It was an awful, dreadful period for me.

The only escape for me in the end was just to get up and clean myself out, you know, and just finish my association with cocaine, which had become such a problem that I couldn't function in any other way from day to day.

I wasn't eating.

I couldn't eat anything.

I mean, you've seen photographs of me in that period.

I was weighed 95 pounds or something.

I am absolutely amazed that I actually survived that period.

The David Bowie of today is pretty straight in every way, I read recently.

That your content with reality, that you're no longer the trail blazer.


I hope I am somebody that other artists could look to as maybe someone who has learnt how to ride the full curve of having some kind of longevity in their chosen profession, you know.

I'm still writing and producing the music that I've always wanted to.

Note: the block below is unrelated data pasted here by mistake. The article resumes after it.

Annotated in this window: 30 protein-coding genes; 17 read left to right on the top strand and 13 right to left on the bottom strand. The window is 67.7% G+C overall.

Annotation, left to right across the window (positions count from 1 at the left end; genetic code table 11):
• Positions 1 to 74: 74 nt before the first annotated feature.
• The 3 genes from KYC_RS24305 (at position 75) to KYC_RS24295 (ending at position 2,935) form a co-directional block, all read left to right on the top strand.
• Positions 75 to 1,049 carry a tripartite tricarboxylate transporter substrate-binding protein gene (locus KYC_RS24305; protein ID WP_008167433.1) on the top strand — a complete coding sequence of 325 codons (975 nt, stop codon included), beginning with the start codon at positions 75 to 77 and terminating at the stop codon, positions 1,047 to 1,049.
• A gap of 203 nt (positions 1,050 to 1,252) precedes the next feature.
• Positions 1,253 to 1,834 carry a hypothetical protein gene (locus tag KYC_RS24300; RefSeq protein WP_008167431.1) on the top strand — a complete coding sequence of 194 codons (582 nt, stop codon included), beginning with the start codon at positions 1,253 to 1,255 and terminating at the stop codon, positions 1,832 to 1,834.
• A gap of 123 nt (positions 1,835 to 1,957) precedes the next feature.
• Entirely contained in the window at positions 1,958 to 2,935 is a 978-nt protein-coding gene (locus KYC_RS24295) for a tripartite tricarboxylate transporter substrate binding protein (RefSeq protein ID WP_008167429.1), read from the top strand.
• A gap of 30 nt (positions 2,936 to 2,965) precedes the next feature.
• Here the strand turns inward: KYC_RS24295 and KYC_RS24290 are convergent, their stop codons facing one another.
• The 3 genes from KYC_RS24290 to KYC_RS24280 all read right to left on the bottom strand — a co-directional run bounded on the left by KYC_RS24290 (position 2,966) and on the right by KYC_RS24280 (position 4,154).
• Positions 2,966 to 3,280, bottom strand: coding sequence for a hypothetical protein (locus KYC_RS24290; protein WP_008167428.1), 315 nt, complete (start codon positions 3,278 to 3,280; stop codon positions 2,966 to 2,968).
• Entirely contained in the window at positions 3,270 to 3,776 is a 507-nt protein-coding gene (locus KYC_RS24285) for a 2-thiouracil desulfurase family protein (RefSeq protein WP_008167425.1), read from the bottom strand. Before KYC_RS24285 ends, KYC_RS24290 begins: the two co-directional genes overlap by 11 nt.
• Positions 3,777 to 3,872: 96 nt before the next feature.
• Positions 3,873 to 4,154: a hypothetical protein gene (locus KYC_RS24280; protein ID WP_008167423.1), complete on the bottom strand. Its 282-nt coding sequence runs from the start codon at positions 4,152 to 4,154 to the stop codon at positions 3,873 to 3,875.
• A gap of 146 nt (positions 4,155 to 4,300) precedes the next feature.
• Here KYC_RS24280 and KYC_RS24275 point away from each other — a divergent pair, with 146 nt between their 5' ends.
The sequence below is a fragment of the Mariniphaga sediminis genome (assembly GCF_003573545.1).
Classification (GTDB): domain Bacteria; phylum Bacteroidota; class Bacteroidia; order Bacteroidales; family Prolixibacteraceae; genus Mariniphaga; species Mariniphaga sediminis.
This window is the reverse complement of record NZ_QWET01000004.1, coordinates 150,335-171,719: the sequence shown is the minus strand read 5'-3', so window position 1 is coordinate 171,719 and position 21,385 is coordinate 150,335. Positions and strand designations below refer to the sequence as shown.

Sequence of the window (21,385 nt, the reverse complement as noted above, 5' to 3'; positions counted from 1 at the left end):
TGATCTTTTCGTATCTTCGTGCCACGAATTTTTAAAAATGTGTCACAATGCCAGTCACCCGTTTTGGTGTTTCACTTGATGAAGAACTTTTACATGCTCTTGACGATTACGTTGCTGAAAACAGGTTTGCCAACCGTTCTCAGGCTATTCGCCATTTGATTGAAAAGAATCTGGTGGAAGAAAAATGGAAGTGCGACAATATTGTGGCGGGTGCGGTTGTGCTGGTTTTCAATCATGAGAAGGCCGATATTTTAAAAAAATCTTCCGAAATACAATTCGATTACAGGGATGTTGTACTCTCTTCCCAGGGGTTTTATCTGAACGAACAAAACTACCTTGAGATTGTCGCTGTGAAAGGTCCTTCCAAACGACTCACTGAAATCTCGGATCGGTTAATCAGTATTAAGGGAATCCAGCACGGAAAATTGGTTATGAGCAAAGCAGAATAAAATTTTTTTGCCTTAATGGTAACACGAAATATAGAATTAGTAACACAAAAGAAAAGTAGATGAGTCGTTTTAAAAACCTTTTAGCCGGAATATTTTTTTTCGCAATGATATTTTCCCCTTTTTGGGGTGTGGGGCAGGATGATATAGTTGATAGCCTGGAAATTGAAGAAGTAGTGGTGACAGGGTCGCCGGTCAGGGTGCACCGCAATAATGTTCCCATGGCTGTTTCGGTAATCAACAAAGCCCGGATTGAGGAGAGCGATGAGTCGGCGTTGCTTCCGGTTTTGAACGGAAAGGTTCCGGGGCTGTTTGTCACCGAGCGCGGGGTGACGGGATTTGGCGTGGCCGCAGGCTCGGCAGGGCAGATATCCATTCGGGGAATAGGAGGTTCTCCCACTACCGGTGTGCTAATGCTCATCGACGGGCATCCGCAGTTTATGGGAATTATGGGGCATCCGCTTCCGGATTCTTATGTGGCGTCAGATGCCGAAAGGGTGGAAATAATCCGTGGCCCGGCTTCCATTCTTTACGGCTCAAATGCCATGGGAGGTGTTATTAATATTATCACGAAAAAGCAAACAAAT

And I still have a very loyal audience.

I don't think live life could be better for me.

I think I am a good example.

How much of Davey Jones is left in the David Bowie of 2004?

Can you remember him?


I think there's an awful lot of David Jones there, yeah.

I think you finally become the man you always should have been.

I really believe that.

And I think now that I'm probably truer to my real nature than I ever have been in my life, except maybe for when I was eight or nine when I first heard little Richard.

And you're pretty comfortable with that?

Yeah, I'm very comfortable with that.

David Bowie, thanks for talking with us.

Thanks.

Davey Jones, the kid from suburban London who became David Bowie, rock legend.